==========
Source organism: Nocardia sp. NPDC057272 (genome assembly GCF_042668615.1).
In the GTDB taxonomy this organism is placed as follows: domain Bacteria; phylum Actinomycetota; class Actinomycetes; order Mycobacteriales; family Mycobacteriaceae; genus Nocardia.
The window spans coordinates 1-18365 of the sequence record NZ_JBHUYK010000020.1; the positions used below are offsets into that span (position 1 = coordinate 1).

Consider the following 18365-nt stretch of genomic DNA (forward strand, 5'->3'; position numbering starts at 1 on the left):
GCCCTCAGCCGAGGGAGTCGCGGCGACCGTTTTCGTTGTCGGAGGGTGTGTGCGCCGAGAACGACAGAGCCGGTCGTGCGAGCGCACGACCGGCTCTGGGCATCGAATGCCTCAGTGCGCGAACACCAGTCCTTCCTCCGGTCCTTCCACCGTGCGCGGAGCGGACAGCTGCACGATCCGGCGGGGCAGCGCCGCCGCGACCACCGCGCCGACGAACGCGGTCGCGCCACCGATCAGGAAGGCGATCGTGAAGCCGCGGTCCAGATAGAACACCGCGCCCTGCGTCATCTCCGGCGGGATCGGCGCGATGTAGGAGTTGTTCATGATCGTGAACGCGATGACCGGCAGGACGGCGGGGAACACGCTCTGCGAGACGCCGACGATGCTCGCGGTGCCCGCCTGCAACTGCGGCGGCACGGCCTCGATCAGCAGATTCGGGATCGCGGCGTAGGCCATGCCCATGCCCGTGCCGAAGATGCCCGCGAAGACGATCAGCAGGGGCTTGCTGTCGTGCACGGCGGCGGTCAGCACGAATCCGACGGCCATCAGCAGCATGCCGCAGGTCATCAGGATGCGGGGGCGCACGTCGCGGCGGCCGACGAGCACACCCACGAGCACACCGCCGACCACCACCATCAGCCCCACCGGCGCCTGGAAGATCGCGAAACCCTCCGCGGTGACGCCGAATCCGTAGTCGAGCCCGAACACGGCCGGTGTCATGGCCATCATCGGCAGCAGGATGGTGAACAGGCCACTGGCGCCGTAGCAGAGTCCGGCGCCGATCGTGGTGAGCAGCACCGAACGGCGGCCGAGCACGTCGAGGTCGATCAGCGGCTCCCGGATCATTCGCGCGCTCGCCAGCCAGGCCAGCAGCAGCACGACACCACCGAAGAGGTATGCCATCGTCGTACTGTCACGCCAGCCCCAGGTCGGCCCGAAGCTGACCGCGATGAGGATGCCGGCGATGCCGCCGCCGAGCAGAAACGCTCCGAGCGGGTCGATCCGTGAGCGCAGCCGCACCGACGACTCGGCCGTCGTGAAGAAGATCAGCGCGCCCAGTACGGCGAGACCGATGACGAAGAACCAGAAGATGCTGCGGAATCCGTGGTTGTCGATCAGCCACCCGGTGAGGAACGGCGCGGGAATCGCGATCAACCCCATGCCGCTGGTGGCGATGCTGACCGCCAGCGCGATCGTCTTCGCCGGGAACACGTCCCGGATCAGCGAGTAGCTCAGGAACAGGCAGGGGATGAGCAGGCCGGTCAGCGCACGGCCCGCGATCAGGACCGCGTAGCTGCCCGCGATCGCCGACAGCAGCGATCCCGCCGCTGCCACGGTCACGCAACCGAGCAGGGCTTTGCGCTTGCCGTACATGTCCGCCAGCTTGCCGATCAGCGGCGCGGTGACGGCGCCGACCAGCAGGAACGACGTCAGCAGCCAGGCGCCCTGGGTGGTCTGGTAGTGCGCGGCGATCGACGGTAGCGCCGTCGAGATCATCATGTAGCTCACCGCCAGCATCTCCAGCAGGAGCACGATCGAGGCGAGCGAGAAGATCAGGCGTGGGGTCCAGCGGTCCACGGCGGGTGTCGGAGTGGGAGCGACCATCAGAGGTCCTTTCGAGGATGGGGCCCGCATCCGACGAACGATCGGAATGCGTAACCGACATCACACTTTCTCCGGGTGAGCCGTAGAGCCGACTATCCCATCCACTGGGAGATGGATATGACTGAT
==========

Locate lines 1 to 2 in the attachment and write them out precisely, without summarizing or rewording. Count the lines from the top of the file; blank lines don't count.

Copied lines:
Source organism: Nocardia sp. NPDC057272 (genome assembly GCF_042668615.1).
In the GTDB taxonomy this organism is placed as follows: domain Bacteria; phylum Actinomycetota; class Actinomycetes; order Mycobacteriales; family Mycobacteriaceae; genus Nocardia.